“Hayots Ashkhar” criticizes those who believe that Robert Kocharian should have consulted with the Armenian opposition before sending his letter to Turkish Prime Minister Recep Tayyip Erdogan. “Which government would start a dialogue or, what is more, consult with opposition leaders when they say for 50 times a day that the government is illegitimate, criminal and ruining the country all the time?” it asks.
“Iravunk” says the Armenian law-enforcement authorities have done little to investigate a violent incident that disrupted an opposition rally in Sevan last week. They are instead threatening to prosecute the leader of the Nor Zhamanakner party, Aram Karapetian, who organized the protest. In addition, says the paper, Kocharian has given more powers to Minister for Local Government Hovik Abrahamian who “to put it mildly, is not perceived positively by the public.”
“All of this demonstrates that political rule is absolutely non-existent in Armenia,” continues “Iravunk.” “Even the so-called governing parties have practically no power and nobody cares about their opinion. Real power is concentrated in the hands of semi-criminal clans and security structures. At the same time, the upcoming local elections are deepening disagreements among the existing clans and it can be predicted that unless a revolution happens in Armenia until the fall, the local elections will be accompanied by fierce clashes that could involve weapons.”
“Aravot” carries a sarcastic commentary on the decision by Prime Minister Andranik Markarian’s son to contest the forthcoming election in Yerevan’s Avan district. “By some mysterious and surprising coincidence, it is the wives and children of our government officials that are becoming skilled entrepreneurs and own a lot of property,” writes the paper. “Moreover, they have so much money that they can allow themselves to enter big politics, which you can’t do without investing a serious sum. Of course, nobody can ban the offspring of government officials from getting promoted. But in a country like this, one has to show some tact and restraint.”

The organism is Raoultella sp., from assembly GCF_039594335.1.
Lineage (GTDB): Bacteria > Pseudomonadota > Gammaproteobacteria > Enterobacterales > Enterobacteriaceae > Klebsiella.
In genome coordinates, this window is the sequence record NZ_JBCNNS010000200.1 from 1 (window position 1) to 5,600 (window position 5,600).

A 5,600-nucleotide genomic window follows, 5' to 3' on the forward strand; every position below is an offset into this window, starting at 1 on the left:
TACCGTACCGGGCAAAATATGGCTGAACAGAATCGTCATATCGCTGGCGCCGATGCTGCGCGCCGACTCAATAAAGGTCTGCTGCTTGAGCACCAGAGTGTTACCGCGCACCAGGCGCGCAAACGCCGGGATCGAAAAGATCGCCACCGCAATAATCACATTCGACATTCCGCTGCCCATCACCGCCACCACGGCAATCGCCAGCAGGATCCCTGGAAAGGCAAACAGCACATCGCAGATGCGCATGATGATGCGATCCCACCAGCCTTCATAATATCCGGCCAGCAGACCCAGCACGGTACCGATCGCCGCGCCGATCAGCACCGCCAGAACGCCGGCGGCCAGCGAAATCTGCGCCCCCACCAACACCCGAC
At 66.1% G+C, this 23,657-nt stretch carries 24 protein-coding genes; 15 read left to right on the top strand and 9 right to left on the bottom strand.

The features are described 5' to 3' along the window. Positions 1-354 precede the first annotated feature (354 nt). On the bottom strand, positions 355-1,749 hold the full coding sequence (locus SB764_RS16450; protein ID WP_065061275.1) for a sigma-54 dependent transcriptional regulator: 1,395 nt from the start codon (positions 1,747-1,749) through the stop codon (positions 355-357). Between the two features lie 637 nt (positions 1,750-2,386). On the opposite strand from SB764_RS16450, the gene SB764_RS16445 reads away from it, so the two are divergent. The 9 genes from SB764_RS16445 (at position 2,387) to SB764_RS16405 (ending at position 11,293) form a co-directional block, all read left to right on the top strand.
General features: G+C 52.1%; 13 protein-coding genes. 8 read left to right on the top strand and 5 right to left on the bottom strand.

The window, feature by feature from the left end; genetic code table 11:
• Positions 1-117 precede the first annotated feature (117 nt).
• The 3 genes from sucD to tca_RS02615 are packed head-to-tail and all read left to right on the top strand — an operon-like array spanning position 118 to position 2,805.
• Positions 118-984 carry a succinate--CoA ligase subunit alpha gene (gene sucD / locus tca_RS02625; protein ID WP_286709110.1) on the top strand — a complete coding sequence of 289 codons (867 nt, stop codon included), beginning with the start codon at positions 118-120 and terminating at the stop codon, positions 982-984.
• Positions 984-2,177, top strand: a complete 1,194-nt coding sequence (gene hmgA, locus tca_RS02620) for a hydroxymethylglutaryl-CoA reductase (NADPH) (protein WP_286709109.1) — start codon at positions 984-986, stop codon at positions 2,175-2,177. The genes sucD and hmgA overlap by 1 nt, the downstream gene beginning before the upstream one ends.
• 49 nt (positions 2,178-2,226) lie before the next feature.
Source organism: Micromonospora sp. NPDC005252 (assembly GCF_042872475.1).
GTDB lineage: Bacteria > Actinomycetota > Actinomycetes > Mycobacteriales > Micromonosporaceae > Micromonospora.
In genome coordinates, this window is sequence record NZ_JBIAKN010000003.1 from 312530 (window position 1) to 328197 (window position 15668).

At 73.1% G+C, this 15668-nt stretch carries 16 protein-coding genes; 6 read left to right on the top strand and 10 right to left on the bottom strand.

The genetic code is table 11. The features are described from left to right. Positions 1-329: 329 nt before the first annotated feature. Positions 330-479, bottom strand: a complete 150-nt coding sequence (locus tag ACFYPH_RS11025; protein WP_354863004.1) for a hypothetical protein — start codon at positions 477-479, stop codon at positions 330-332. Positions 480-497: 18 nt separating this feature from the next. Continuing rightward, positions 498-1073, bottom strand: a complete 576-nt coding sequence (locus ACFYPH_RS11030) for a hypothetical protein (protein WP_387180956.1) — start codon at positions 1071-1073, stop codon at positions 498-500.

“Haykakan Zhamanak” says the anticipated constitutional referendum is “slowly but steadily becoming the main issue on the political agenda. “Western experts believe that it is this referendum that can be the factor that will be make democratic revolution possible in Armenia. In essence, the West is keeping its promise not to let Kocharian’s regime avoid the referendum, exerting unprecedented pressure over this issue. They think in the West that they thereby do the Armenian opposition a huge favor.” But, the paper says, if the opposition fails to ensure that Kocharian’s constitutional amendments are rejected, little will prevent Kocharian from seeking a third term in office in 2008.
“Haykakan Zhamanak” says the Yerevan-based representative of the International Monetary Fund, James McHugh, made “scandalous” comments in an interview with the government-controlled “Hayastani Hanrapetutyun” daily published on Thursday. The paper says the chairman of the Armenian Central Bank, Tigran Sarkisian, has repeatedly claimed that the bank has no role in the appreciation of the Armenian dram. “However, McHugh’s statement shows that the changes in the dram’s exchange rate have been managed by the Central Bank. This in turn can give us an idea of … how many million dollars have the circles known to you and ourselves have earned with the manageable exchange rate.”